Bob Garfield has spent most of his professional career in and among the makers of what is now mostly called “Old Media.” TV shows, magazines, television commercials, and advertising.
So when The Mad Prophet of Madison Avenue wandered the halls of what is clearly the centre of the New Media universe — the South By Southwest Conference — one might expect him to be a bit out of his element.
Bob Garfield has fans. They corner him on street corners late at night: “You changed my LIFE, man,” says one young hipster. Garfield looks bemused. “After I heard you talk, I quit my job.”
“Oh, hmm… great,” Garfield mumbles.
To grey-haired ad execs, wide-eyed media planners, and even furry blue children’s characters, Garfield is the man who told the truth, and said: advertising’s ’emperor’ had no clothes. His front page article in Advertising Age was titled “The Chaos Scenario” and promised a decade of pain for advertising and media.
How’s that turning out?
“There’s stained underwear right up and down Madison Avenue” he says with a rueful grin. He explains just what’s wrong with conventional advertising: “Brands have hitherto been able to dictate their entire stories. They’ve been able to craft it from beginning to end and put it on your television machine. What they’re scared about is that they don’t have control of their own stories. And they have no control over what is being said about them.”
No longer can advertisers control, which leaves them little they can do except aggregate and organise. “They want more than curation. But curation’s the best they can hope for,” says Garfield.
Weeding. Seeding. Media Curation Requires Cultivation
And as he sees it, it’s not just brands that must curate — media outlets will need to as well.
“In the traditional media there’s curation or editorial judgment brought to bear at every stage of the process. First there’s discussion of the story ideas, then the stories come in and they are edited and then comes the question whether they will run, and there comes the question of where in the publication they will be placed, and so on, so. There’s like seven, eight, even nine different steps along the line.”
So, if traditional media has paid arms and legs, what about what’s next?
“When the old media collapses what will go along with it is the ability to have highly paid, highly trained staffed people to do that sort of thing. So you have to rely on the sense of the community, maybe even the sense of some algorithm before human hands ever touch whatever the content may be.”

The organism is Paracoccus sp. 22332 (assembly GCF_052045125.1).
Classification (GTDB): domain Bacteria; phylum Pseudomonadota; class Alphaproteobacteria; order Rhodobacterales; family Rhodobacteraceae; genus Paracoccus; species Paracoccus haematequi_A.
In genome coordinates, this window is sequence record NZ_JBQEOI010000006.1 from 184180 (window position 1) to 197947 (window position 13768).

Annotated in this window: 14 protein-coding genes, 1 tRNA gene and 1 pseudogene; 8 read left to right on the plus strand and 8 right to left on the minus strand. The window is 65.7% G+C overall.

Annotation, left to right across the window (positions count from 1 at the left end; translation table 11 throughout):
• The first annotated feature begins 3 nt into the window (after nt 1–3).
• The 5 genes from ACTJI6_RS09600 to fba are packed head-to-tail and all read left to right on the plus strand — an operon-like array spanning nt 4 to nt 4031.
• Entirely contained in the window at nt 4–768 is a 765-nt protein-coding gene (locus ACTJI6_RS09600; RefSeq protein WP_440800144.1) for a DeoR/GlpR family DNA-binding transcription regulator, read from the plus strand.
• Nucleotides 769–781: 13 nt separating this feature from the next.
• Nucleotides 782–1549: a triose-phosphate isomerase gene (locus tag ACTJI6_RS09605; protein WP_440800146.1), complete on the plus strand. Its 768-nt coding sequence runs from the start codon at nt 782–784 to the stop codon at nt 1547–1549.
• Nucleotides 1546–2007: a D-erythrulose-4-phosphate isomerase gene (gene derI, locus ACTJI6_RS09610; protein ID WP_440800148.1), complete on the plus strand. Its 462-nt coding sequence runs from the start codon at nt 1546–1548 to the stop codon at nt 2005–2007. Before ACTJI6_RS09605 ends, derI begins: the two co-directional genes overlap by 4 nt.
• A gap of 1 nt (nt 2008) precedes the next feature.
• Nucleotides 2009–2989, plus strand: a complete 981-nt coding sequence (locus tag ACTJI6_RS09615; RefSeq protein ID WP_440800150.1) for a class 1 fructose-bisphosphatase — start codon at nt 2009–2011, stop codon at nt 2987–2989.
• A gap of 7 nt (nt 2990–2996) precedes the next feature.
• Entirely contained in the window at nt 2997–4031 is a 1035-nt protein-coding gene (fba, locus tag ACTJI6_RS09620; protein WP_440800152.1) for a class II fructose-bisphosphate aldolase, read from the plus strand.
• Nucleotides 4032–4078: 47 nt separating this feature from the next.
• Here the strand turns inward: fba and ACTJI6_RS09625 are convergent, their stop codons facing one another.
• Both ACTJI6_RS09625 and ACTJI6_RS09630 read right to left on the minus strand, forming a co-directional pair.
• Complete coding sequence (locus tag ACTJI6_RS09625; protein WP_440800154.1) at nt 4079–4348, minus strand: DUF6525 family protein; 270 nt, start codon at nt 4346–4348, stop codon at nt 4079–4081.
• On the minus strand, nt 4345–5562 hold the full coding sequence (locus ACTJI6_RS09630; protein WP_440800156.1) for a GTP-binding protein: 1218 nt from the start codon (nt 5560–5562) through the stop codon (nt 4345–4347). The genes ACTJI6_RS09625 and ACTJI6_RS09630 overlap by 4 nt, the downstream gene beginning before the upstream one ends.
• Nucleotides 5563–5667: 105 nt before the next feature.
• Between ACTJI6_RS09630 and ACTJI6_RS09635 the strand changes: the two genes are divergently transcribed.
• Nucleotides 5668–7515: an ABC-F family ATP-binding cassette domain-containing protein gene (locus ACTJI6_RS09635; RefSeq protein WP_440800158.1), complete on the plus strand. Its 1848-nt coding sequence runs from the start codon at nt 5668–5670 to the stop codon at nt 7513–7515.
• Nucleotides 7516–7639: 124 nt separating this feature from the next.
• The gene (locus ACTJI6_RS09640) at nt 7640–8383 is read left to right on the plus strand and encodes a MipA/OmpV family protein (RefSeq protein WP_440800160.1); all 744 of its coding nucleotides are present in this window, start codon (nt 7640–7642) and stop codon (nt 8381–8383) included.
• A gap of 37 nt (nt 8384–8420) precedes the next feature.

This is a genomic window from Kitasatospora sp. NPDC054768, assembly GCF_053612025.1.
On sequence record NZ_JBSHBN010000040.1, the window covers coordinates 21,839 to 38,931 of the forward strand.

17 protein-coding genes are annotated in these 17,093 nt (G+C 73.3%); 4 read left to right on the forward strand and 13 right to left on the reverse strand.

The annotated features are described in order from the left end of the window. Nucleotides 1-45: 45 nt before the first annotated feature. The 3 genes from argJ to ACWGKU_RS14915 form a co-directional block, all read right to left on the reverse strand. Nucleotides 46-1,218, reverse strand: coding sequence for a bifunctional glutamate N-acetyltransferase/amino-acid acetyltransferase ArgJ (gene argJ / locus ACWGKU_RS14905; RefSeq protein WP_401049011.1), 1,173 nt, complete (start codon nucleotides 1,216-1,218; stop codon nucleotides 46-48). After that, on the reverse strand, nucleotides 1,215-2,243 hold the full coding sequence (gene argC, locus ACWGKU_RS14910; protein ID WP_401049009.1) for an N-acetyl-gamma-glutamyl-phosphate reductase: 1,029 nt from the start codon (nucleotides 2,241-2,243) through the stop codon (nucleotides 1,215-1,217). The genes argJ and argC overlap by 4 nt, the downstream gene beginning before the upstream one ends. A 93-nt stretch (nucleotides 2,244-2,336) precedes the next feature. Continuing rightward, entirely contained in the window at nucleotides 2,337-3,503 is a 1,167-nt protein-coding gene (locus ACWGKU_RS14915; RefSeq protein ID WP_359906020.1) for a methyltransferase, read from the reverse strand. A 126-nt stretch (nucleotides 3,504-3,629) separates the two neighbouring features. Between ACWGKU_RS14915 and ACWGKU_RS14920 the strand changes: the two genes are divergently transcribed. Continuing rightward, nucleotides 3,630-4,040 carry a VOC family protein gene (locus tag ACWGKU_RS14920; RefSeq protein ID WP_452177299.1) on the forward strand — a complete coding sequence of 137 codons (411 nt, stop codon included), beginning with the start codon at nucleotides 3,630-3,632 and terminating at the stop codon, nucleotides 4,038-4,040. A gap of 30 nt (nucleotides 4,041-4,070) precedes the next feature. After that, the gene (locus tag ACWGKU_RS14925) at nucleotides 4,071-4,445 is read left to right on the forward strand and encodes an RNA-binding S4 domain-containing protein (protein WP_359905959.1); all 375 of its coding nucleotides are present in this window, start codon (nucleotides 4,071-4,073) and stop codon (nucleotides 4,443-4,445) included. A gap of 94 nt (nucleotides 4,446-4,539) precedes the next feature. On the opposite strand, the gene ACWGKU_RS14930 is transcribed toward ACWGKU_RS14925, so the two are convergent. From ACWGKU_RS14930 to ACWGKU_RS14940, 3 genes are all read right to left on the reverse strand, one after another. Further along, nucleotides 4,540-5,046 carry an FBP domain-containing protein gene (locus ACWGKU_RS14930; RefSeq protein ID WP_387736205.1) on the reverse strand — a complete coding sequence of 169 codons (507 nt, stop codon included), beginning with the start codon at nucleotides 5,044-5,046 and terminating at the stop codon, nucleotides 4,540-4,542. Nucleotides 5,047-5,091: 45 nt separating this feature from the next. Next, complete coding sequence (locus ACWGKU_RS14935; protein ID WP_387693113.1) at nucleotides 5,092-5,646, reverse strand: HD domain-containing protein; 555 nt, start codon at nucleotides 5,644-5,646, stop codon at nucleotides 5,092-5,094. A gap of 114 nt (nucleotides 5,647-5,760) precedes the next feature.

You can see why Bob is so popular with the Old Media crowd.
But, fear not, he’s got a prescription: Listenomics.
“Listenomics is what marketers, media and all institutions that hitherto had dictated from the top down, whether it’s the US government, the Republican Party, the Vatican, Proctor and Gamble, whatever it is, to the art and science of learning to shut up and pay attention to what is being said among your various constituencies. Who must, in this new world, cease to be customer numbers, voters, readers, viewers, eyeballs, the anonymous hoi polloi, but have to be regarded for how they regard themselves which is real stakeholders in whatever your institution happens to be. They’re collaborators, they’re participants, they’re members of the community.”
Can this ‘Garden’ Grow? Is Community Sustainable?
In Bob-speak, consumers become partners, even owners of your brand. Yikes!
What should brands do? Brands have to “shut up and listen because they’re not listening to you anymore, they’re listening to one another talk about you. “
Is this a better world? Or a worse world?
“It’s a different world. It’s not as efficient as the mass media world where you had something to say, you had the trucks full of gross rating points backed up to your loading dock and you just sent your ads out there. It’s much more tedious. You got to get on your knees and cultivate the garden. And it is endless, painstaking seeding and weeding and feeding. But if you do that it’s sustainable in a way that the old model never was and in the long run far more productive.”
Moore’s Law of Content = Garfield’s Laws of Curation.
“Moore’s law will influence the amount of content that is out there. And so that’s not going to change. The question is all right, so it’s all out there, by what mechanism does the cream rise to the top?” asks Garfield.
He says: the secret ingredient is people.
“In order to collect the best content and put it together; to aggregate it into one place. There’s still millions of pieces of content… someone’s got to figure out what’s best. That’s what curators are – they bring their judgment, and experience and taste to bear on the question of what you and I should look at next. And we cannot survive without them.”
Steve Rosenbaum is founder and CEO of Magnify.net, a NYC-based Web video startup. He has been building and growing consumer-content businesses since 1992. He was the creator and Executive Producer of MTV UNfiltered, a series that was the first commercial application of user-generated video in commercial TV.
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